Survey: Greeks angry and pessimistic about the future

Survey: Greeks angry and pessimistic about the future

As the Greek government struggles to convince creditors to address its bulging debt and difficult talks over a second review of the country’s bailout program enter a critical phase, Prime Minister Alexis Tsipras and his administration continue to suffer in opinion polls.

A monthly barometer compiled by pollster Public Issue showed Wednesday that the overwhelming majority of the public is angry and disappointed with the course of the country.

More than half of Greece’s citizens believe the country’s standing in the world is worse than it was twelve months ago. Thirty eight percent said it is the same and just 8 percent believe it has improved.

Nine out of ten citizens say the country is in the wrong direction while 92 pct are disappointed with the performance of the Syriza – ANEL coalition government. Just 8 pct said Greece was on an upward trajectory.

However, an overwhelming 84 pct also said they were unhappy with main opposition New Democracy, revealing deep rooted pessimism and distrust in the political system. Tellingly, more than half of the respondents said that neither the current government, nor one led by conservative New Democracy could solve the country’s woes.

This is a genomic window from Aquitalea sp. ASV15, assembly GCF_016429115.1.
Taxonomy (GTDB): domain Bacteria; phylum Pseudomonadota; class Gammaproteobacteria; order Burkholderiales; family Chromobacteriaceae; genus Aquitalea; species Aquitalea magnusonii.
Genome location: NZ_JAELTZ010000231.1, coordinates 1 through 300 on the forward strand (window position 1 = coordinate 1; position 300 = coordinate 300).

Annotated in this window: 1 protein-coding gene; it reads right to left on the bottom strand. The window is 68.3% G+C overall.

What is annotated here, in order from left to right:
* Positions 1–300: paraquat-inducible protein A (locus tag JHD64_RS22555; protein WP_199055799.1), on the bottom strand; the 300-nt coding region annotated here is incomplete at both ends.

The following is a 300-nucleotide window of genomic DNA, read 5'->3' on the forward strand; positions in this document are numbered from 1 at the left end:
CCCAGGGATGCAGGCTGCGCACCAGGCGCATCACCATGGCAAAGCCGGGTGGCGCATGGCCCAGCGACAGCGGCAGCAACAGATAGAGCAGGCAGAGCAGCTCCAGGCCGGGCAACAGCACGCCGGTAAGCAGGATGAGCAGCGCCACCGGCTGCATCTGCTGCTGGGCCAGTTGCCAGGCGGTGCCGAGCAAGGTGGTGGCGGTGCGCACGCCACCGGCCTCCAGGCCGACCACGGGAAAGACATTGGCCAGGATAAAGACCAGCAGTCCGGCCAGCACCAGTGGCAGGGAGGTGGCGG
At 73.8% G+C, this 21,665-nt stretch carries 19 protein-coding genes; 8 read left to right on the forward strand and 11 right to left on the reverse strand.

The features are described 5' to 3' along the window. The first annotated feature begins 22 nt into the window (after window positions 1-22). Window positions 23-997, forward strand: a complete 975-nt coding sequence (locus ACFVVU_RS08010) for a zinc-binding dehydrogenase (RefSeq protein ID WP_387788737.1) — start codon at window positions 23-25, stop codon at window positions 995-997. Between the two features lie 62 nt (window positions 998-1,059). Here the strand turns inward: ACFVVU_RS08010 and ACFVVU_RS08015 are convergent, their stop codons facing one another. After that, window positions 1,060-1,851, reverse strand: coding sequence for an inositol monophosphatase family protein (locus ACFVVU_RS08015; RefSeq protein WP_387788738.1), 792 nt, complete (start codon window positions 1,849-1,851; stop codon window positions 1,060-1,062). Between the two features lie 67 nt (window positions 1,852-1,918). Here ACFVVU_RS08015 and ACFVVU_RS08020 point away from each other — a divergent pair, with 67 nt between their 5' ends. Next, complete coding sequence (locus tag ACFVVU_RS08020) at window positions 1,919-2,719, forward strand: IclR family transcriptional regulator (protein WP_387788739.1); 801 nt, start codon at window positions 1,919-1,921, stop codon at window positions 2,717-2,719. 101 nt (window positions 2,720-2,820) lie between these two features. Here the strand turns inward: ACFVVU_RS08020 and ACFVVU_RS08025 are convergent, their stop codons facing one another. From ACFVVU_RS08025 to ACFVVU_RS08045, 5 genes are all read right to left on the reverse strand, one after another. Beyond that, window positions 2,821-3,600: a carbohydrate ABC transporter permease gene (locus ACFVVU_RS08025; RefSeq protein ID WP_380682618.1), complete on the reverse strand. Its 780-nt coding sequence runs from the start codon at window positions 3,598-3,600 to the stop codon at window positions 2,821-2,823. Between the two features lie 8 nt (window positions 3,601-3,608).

In terms of who was better suited to be Prime Minister, New Democracy leader Kyriakos Mitsotakis was considered more suitable compared to Alexis Tsipras to lead the country. Forty two percent of respondents preferred Mitsotakis over Tsipras whose popularity is at a lowly 22 percent compared to his conservative opponent.

Communist Party (KKE) leader Dimitris Koutsoumbas is the second most popular political party leader.

Analysts point out that disapproval of the country’s creditors and their treatment of Greece is also on the up. Just nine percent believe Athens should continue to implement the measures outlined in its bailout program. Twenty five percent said Greece should default on its debt repayment. A total of 58% of Greeks back the government’s effort to be offered debt relief./IBNA